The First Minister of Scotland, the Scottish National Party's Nicola Sturgeon, has called for another referendum of Scotland's membership of the United Kingdom — a re-run of the one in September 2014, which resulted in 55.3 percent voting to remain part of the UK.
However, in the Brexit referendum, although the UK-wide result was 52 percent to leave, in Scotland it was 67.2 to remain and Sturgeon says she wants a second referendum once the outcome of the Brexit negotiations becomes clear.
That has now thrown the already complicated Brexit talks into chaos, as the government is already facing the Herculean task of negotiating Brexit with 27 other countries, each with their own agendas. With the Scottish independence issue looming its ugly head, those negotiations have become even more burdensome.
"We're expecting the PM [Theresa May] to make an announcement […] giving her thoughts on this and she may [block the referendum], but that would be extremely high-risk on her part because it would be seen to be blocking the people of Scotland's right to make their decision," Professor Nicola McEwen, Associate Director of the Scottish Centre on Constitutional Change at the University of Edinburgh told Sputnik.
"What is more likely is that she will try and push a referendum vote to further down the road to, perhaps, after Brexit negotiations have concluded. Possibly even after he Uk has withdrawn from the EU. What the PM won't want to do is contend with an independence referendum in Scotland at the same time as she is embroiled in these delicate negotiations with the rest of the EU," she said.
Legal, Political Challenges
The whole process of Britain beginning the process of getting out of the EU has sparked one of the biggest political and constitutional crises in the last 50 years.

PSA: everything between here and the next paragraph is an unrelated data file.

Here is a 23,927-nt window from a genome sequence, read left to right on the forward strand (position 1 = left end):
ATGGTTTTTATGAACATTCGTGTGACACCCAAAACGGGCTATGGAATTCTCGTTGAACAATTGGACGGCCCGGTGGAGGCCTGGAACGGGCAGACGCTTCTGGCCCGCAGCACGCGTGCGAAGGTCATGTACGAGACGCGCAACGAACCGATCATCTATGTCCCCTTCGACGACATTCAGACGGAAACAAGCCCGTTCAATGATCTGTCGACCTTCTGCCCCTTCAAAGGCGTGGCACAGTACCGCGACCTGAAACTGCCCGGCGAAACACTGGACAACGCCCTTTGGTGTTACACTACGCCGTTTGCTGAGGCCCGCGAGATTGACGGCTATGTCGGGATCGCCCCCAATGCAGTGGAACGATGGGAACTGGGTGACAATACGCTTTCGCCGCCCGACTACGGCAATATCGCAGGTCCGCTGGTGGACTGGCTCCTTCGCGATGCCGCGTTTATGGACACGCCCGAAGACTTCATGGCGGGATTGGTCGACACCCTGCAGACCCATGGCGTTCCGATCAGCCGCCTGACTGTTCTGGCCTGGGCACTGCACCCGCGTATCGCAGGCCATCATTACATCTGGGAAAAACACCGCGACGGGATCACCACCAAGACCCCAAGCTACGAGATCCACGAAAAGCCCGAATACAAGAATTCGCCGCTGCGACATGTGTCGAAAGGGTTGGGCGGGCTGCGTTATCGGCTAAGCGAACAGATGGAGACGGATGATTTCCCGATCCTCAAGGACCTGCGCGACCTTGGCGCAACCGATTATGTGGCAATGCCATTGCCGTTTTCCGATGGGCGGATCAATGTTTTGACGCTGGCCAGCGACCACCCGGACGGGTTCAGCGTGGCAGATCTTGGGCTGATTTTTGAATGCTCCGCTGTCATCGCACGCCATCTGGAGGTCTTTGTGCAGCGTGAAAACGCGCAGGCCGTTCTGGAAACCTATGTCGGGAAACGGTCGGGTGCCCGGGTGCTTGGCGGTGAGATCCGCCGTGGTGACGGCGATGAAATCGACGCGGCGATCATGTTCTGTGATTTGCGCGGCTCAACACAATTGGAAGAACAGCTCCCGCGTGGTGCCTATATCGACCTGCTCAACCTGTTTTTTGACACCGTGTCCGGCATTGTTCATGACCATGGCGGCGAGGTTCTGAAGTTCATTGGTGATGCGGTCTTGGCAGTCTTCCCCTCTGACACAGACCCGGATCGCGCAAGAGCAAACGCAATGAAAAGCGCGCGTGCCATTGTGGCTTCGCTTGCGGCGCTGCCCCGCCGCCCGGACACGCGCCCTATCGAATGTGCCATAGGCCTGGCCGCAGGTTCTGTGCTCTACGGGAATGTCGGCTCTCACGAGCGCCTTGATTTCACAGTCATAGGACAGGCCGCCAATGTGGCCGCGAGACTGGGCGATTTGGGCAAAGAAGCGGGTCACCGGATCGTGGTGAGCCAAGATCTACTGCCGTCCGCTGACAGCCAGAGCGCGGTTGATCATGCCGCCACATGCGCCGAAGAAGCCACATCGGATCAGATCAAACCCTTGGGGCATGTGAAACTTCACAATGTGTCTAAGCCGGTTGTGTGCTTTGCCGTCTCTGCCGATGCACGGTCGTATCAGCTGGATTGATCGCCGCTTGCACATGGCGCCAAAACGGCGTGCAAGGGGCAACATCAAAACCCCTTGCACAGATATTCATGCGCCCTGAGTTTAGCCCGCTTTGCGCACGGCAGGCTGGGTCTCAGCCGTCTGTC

The referendum came about after former Prime Minister David Cameron was forced into promise on to put an end to the deep divisions within his own party and the rise in support for anti-EU party UKIP.
Although it was official Labour Party policy to remain in the EU, its leader Jeremy Corbyn was heavily criticized for running a low-level campaign to remain — he being a long-term euroskeptic. The result, June 24, 2016, came as a shock the Westminster, where most MPs thought Britain would vote to remain. The public voted 52 percent to 48 to leave, sending shockwaves through Europe.
Cameron resigned as PM, with Theresa May taking over, Corbyn was forced to go through a leadership challenge that he won, but which split his party down the middle — a position which many say has made them unelectable.
Then came a legal challenge from — among others — businesswoman Gina Miller over whether the prime minister alone had the power to trigger Brexit, or whether it should be by an act of parliament. After a High Court ruling, the Supreme Court held that only parliament could trigger Brexit, forcing May and her cabinet to push a bill through parliament.
UKSC confirms (by majority of 8:3) that an Act of Parliament is needed before Article 50 can be triggered 1/2 https://t.co/QUny4FUZIr— UK Supreme Court (@UKSupremeCourt) 24 January 2017
Her problem was that many in parliament tried to use the bill to force conditions on her government ahead of crucial negotiations with Brussels on Britain's exit from the EU and its new relationship post-Brexit. The government accused opponents of trying to give Britain's negotiating position away before the talks had even begun.
Then the House of Lords introduced two amendments, forcing the government to confirm the position of EU workers currently in Britain within three months and then giving parliament the right to veto any final deal over Brexit.
The bill eventually went through its final stages, March 13, without amendment, giving May the authority to trigger Brexit, without any preconditions. However, she has held off from actually doing so, because Scotland has now thrown Brexit into chaos.